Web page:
Personal branding is one of those buzzwords in the business community that no one actually knows how to define. It seems to be a lot like Potter Stewart’s take on pornography: “I know it when I see it.”

Branding, in general, is how an entity is perceived. What comes to mind when you think of Coca-Cola? Facebook? How about when you think of your best friend? Justin Bieber?

If you’re a Pepsi fan, your impression of Coke may be slightly less favorable than others, but you get the same general idea. Same thing with Justin Bieber — even if you’re a superfan, you probably have a good grasp on how he is perceived by others.

In this world of online solopreneurship, it can often be difficult to distinguish our business brands from our personal brands. For many people, their business brand is their personal brand — think Tony Robbins and, arguably, Oprah. But how about people like Mark Cuban and Donald Trump?

Both men are billionaires with successful businesses, but each business’s brand is separate from their personal brand. In fact, you may not even be able to name a specific business that either one of them owns! They are controversial personalities when representing their personal brands, but their technological, real estate, and other businesses are doing fine, because they are separate.

So how are you keeping your personal brand separate from your business brand? And, perhaps more importantly, how are you honing your personal brand so that people have the right impression of you in their mind?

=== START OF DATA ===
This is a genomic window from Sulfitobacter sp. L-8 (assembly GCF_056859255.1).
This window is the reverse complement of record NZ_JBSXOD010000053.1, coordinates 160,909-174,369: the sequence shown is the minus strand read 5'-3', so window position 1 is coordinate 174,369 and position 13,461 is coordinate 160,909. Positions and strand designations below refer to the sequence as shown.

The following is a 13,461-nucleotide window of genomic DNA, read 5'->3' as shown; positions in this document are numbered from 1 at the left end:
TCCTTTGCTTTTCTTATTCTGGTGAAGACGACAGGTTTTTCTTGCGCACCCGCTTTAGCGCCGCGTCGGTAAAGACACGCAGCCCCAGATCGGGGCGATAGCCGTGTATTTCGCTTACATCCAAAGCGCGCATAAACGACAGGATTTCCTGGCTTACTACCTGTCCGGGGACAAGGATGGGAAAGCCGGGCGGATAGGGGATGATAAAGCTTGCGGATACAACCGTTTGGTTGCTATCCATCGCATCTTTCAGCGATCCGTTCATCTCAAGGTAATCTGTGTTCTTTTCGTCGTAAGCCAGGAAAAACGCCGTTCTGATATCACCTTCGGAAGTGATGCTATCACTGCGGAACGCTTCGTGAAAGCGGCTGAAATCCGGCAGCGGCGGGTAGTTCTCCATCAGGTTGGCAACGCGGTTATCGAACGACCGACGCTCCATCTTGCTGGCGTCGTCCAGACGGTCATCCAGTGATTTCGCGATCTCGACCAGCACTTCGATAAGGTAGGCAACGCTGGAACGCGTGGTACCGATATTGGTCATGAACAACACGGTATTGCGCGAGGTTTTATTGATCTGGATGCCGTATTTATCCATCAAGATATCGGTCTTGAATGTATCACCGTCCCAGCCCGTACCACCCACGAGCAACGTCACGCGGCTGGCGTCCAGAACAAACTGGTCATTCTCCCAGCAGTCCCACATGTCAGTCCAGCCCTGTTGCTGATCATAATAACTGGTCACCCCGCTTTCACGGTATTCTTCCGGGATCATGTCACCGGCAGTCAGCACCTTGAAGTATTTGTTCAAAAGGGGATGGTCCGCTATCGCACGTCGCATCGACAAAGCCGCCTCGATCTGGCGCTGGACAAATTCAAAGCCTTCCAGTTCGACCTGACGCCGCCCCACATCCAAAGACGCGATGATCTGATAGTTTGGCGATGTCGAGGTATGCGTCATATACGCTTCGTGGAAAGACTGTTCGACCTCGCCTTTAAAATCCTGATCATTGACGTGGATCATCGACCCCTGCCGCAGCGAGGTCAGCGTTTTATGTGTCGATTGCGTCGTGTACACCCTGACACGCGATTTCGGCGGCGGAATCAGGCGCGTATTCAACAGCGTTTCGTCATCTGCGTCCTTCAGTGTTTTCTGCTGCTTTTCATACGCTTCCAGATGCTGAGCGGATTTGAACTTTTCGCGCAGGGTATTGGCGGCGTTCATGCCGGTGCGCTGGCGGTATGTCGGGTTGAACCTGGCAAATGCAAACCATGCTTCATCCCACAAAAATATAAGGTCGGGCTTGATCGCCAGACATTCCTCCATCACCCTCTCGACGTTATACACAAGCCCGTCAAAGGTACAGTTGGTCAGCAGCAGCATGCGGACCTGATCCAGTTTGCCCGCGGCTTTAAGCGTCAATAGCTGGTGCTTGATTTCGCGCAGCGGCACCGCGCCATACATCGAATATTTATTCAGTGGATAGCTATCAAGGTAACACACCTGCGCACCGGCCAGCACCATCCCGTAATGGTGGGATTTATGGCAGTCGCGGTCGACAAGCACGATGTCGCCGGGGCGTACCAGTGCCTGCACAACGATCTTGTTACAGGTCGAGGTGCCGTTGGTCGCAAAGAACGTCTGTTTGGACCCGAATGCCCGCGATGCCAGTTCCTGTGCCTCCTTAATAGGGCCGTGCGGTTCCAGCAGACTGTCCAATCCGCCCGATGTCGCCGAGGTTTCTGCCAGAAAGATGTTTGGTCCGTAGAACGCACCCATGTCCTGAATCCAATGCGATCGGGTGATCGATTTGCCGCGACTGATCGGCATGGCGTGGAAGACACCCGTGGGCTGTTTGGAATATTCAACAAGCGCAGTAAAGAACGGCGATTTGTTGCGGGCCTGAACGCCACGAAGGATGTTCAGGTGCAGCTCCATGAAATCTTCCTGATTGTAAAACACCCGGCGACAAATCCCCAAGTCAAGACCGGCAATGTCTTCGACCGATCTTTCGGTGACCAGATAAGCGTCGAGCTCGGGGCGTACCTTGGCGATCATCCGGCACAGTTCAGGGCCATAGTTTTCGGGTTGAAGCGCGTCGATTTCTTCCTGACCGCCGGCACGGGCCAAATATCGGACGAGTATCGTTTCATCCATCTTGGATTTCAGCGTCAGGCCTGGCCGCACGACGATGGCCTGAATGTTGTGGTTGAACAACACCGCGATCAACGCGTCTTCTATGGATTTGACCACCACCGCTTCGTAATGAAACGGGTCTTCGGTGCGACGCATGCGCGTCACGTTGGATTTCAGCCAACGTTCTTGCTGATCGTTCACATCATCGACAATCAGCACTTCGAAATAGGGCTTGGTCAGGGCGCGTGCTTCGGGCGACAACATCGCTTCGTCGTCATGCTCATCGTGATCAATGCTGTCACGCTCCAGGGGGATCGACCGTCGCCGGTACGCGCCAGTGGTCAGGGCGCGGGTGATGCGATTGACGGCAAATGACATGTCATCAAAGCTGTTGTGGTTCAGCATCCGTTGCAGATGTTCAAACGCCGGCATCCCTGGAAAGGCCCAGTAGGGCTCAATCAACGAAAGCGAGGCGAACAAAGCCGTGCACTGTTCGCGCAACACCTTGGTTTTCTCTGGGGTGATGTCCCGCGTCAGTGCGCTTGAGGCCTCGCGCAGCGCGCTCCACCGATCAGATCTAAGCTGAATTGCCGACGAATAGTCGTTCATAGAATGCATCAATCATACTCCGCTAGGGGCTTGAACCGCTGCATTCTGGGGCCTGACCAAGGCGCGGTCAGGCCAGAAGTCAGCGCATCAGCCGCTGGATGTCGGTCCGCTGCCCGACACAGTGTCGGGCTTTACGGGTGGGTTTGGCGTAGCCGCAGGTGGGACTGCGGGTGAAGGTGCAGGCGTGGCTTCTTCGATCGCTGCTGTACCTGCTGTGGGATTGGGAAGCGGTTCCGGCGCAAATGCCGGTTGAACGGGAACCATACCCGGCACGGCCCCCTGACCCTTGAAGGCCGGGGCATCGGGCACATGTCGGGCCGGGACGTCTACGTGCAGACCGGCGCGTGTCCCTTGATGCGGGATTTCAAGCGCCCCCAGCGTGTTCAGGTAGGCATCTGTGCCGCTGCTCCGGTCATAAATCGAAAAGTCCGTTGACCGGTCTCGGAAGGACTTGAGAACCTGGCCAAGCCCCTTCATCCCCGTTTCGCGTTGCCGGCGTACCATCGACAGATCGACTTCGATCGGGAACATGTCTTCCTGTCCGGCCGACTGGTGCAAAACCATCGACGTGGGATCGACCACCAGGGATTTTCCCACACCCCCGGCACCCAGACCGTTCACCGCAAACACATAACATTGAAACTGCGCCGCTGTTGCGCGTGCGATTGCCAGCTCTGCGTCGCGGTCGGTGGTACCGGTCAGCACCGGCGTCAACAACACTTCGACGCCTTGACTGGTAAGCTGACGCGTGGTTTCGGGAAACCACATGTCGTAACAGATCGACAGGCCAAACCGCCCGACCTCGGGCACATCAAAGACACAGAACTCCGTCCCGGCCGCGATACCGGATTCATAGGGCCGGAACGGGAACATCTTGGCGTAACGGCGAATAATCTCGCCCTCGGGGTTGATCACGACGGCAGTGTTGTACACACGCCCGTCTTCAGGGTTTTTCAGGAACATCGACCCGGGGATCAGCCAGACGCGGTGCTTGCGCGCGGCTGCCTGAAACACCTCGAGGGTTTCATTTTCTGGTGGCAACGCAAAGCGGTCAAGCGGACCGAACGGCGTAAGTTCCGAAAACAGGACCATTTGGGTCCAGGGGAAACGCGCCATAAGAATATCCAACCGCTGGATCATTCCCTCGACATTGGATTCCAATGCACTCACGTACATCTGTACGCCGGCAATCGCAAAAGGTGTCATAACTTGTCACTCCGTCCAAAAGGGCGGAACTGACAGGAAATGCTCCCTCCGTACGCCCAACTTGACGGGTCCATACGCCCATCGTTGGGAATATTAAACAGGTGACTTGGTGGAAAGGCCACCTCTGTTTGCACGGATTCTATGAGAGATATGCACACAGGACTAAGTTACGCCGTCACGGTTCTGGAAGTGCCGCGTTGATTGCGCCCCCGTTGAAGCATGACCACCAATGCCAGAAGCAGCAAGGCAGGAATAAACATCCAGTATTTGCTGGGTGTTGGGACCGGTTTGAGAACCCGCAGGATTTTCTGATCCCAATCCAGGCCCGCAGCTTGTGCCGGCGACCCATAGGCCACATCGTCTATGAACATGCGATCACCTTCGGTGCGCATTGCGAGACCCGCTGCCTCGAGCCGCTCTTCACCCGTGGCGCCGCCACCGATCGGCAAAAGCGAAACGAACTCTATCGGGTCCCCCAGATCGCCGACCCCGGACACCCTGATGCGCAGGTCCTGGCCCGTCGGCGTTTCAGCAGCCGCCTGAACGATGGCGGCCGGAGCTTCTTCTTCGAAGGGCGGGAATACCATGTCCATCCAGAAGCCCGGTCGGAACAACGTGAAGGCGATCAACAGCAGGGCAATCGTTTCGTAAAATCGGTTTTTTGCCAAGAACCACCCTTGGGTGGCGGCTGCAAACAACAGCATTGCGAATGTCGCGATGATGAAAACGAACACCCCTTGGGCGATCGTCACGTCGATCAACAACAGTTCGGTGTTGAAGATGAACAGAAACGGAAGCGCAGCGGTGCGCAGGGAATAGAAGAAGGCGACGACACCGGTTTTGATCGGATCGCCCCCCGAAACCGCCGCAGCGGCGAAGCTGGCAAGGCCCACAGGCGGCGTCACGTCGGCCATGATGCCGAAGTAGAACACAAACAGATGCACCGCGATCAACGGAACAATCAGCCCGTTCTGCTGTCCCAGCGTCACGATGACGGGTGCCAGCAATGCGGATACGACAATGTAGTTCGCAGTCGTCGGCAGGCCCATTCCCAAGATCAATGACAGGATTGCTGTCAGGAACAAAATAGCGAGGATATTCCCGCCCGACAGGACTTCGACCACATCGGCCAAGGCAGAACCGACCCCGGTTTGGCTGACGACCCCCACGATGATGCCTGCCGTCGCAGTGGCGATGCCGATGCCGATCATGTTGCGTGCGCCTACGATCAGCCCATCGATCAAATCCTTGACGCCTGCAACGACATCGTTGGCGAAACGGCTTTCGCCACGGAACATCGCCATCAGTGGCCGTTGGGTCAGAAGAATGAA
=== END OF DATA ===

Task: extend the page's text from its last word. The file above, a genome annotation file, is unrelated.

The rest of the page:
Here are some ideas to help you determine how your personal brand is doing:

  • Ask your friends and followers on social media what three adjectives come to mind when they think of you.
  • Take the Fascination Advantage Assessment to learn more about how the world sees you. Unlike regular personality tests, this one takes the outside in approach.
  • Take the Strengthsfinder test from Gallup (bonus: try out their newer Entrepreneurial Strengthsfinder). Compare your results to those from the Fascination Advantage and your friends’ responses. If they’re misaligned, what does that tell you?
  • Compare your bios across various social media sites. Are they all telling the same story? Are they telling the right story?

Start thinking about how you, the person, can stand out next to you, the business owner. Ultimately, people want to work with people, not brands, so don’t forget to be a human.